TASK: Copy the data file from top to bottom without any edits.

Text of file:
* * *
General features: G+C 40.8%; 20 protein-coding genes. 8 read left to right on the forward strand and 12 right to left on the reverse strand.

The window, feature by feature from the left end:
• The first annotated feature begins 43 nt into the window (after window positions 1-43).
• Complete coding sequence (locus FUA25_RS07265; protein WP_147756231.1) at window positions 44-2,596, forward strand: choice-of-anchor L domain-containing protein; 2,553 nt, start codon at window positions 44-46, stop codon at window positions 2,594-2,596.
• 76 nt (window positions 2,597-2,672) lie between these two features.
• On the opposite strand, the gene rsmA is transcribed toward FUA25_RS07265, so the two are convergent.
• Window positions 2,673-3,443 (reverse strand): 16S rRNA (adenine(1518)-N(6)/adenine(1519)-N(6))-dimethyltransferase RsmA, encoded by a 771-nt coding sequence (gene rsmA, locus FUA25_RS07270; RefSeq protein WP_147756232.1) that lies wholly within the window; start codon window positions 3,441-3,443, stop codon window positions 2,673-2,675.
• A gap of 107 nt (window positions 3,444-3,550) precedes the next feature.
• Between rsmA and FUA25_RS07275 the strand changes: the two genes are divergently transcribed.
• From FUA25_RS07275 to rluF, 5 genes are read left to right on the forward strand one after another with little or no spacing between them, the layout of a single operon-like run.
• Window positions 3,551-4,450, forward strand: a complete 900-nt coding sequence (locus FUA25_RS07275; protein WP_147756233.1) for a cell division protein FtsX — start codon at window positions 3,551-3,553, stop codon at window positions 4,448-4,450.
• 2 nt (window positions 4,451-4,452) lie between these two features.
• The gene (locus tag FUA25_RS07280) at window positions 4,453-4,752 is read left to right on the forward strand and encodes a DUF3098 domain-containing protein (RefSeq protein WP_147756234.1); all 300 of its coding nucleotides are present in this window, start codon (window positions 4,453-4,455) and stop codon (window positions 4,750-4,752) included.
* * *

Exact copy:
General features: G+C 40.8%; 20 protein-coding genes. 8 read left to right on the forward strand and 12 right to left on the reverse strand.

The window, feature by feature from the left end:
• The first annotated feature begins 43 nt into the window (after window positions 1-43).
• Complete coding sequence (locus FUA25_RS07265; protein WP_147756231.1) at window positions 44-2,596, forward strand: choice-of-anchor L domain-containing protein; 2,553 nt, start codon at window positions 44-46, stop codon at window positions 2,594-2,596.
• 76 nt (window positions 2,597-2,672) lie between these two features.
• On the opposite strand, the gene rsmA is transcribed toward FUA25_RS07265, so the two are convergent.
• Window positions 2,673-3,443 (reverse strand): 16S rRNA (adenine(1518)-N(6)/adenine(1519)-N(6))-dimethyltransferase RsmA, encoded by a 771-nt coding sequence (gene rsmA, locus FUA25_RS07270; RefSeq protein WP_147756232.1) that lies wholly within the window; start codon window positions 3,441-3,443, stop codon window positions 2,673-2,675.
• A gap of 107 nt (window positions 3,444-3,550) precedes the next feature.
• Between rsmA and FUA25_RS07275 the strand changes: the two genes are divergently transcribed.
• From FUA25_RS07275 to rluF, 5 genes are read left to right on the forward strand one after another with little or no spacing between them, the layout of a single operon-like run.
• Window positions 3,551-4,450, forward strand: a complete 900-nt coding sequence (locus FUA25_RS07275; protein WP_147756233.1) for a cell division protein FtsX — start codon at window positions 3,551-3,553, stop codon at window positions 4,448-4,450.
• 2 nt (window positions 4,451-4,452) lie between these two features.
• The gene (locus tag FUA25_RS07280) at window positions 4,453-4,752 is read left to right on the forward strand and encodes a DUF3098 domain-containing protein (RefSeq protein WP_147756234.1); all 300 of its coding nucleotides are present in this window, start codon (window positions 4,453-4,455) and stop codon (window positions 4,750-4,752) included.